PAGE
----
"Given the size of the supply shortfall, it will likely take years for enough skilled security workers to become available."
Given the size of the supply shortfall, it will likely take years for enough skilled workers to become available. Until then, companies will need to leverage staffing services as well as automated tools to ensure they have the resources to keep ransomware, distributed denial-of-service attacks and other threats at bay.
3. Data scientists
Data science is a domain combining many different fields of knowledge, including mathematics, computer programming, machine learning and communications. Individual data scientists might contribute to projects such as manipulating information in languages/tools like Scala, Java and SQL, configuring and optimizing data storage solutions, setting up unsupervised machine learning algorithms to parse vast data sets such as photo libraries, and coordinating IT strategy with C-level executives and project managers.
The U.S. Bureau of Labor Statistics (BLS) has estimated that the more general category of computer research scientists will see 19 percent growth from 2016 to 2026, or much faster than the average for all professions. They also draw median pay of more than $111,000, well above the industry average reported by Dice. The BLS specifically cited the fact that "many companies report difficulties finding these highly skilled workers" as a driver of employment growth.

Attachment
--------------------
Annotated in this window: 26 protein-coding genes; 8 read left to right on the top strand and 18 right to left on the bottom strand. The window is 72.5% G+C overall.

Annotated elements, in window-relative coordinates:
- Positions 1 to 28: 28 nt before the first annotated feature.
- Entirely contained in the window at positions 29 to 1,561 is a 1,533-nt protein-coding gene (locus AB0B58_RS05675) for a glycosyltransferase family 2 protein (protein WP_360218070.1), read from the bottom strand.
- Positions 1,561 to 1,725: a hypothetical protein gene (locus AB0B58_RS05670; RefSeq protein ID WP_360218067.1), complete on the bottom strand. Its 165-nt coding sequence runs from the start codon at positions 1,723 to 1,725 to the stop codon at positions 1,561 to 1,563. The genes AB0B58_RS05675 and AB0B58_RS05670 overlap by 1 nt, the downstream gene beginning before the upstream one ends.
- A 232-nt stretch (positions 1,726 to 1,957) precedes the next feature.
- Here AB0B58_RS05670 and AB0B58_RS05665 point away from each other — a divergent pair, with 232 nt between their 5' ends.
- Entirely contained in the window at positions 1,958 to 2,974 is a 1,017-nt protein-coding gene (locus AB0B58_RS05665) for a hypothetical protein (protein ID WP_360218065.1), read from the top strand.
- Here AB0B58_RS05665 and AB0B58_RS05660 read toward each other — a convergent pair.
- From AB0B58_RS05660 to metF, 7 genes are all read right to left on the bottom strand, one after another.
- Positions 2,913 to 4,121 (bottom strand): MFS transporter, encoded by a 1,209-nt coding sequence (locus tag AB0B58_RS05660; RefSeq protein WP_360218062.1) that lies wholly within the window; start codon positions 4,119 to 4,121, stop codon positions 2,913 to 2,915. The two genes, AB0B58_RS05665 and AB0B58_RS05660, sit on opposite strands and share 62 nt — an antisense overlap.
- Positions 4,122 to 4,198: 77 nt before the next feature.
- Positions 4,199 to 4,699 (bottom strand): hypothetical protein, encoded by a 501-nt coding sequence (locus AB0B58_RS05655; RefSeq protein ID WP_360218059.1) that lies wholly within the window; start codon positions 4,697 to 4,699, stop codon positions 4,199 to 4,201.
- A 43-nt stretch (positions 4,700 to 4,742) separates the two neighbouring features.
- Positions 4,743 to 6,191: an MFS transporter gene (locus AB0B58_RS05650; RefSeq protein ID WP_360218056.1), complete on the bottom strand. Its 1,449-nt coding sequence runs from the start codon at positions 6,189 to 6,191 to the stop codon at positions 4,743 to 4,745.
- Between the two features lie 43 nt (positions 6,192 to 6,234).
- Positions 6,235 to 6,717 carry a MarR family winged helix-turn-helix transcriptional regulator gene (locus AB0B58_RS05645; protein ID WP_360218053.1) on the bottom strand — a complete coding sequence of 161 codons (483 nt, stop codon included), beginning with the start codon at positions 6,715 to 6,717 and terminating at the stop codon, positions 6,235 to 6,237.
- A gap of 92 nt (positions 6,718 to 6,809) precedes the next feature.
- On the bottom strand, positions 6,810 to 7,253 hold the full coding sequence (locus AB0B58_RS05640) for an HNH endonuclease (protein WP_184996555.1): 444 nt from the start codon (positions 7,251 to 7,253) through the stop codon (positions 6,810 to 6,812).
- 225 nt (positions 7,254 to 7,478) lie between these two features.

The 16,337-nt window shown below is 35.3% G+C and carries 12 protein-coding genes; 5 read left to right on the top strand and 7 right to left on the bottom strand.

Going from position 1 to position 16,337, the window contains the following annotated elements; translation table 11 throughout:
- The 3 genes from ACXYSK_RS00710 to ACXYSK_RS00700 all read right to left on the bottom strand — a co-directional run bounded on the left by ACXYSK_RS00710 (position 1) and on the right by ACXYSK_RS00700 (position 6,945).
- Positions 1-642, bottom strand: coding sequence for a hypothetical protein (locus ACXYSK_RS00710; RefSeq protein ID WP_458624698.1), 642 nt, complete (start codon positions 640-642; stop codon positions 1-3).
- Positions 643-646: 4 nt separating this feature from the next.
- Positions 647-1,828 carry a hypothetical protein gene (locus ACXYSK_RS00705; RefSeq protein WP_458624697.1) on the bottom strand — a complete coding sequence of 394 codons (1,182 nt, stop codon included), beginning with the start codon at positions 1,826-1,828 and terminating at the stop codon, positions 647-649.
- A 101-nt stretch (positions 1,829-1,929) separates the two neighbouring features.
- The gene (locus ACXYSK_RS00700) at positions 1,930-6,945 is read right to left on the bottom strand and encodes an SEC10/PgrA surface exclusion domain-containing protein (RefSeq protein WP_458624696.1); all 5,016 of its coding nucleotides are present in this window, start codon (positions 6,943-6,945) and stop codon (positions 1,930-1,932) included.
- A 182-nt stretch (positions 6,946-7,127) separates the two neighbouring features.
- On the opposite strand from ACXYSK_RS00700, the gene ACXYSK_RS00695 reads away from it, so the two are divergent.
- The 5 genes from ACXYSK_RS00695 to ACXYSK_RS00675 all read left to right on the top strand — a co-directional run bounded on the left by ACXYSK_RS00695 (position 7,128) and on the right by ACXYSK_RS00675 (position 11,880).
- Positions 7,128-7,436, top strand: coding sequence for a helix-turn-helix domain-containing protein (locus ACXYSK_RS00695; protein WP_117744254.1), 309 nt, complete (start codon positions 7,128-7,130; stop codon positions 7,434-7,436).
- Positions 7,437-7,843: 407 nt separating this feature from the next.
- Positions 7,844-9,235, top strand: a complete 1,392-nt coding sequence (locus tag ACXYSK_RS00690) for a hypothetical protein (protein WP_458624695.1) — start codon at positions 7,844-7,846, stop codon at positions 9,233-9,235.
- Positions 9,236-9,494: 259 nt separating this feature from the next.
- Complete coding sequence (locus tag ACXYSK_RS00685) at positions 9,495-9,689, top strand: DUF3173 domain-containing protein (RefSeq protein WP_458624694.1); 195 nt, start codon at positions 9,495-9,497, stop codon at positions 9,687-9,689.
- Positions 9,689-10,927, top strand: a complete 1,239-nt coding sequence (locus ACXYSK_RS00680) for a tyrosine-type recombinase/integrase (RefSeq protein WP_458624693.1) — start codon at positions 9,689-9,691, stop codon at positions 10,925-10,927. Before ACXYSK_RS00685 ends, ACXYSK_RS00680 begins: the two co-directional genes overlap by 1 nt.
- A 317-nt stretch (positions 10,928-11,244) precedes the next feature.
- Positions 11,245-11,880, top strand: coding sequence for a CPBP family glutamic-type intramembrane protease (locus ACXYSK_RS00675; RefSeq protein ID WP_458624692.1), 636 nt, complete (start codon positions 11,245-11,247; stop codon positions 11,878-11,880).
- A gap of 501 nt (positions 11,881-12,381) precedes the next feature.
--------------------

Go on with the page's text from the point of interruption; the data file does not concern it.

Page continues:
Indeed, finding the right fit for every job is not easy, especially in a sector that evolves as quickly and has such a high bar to entry as IT. Working with Paramount Software Solutions is the best way to make sure your staffing needs are reliably met for the best possible security, productivity and growth within your organization. Learn more about our customized IT consulting, staffing services and data storage solutions by contacting us today.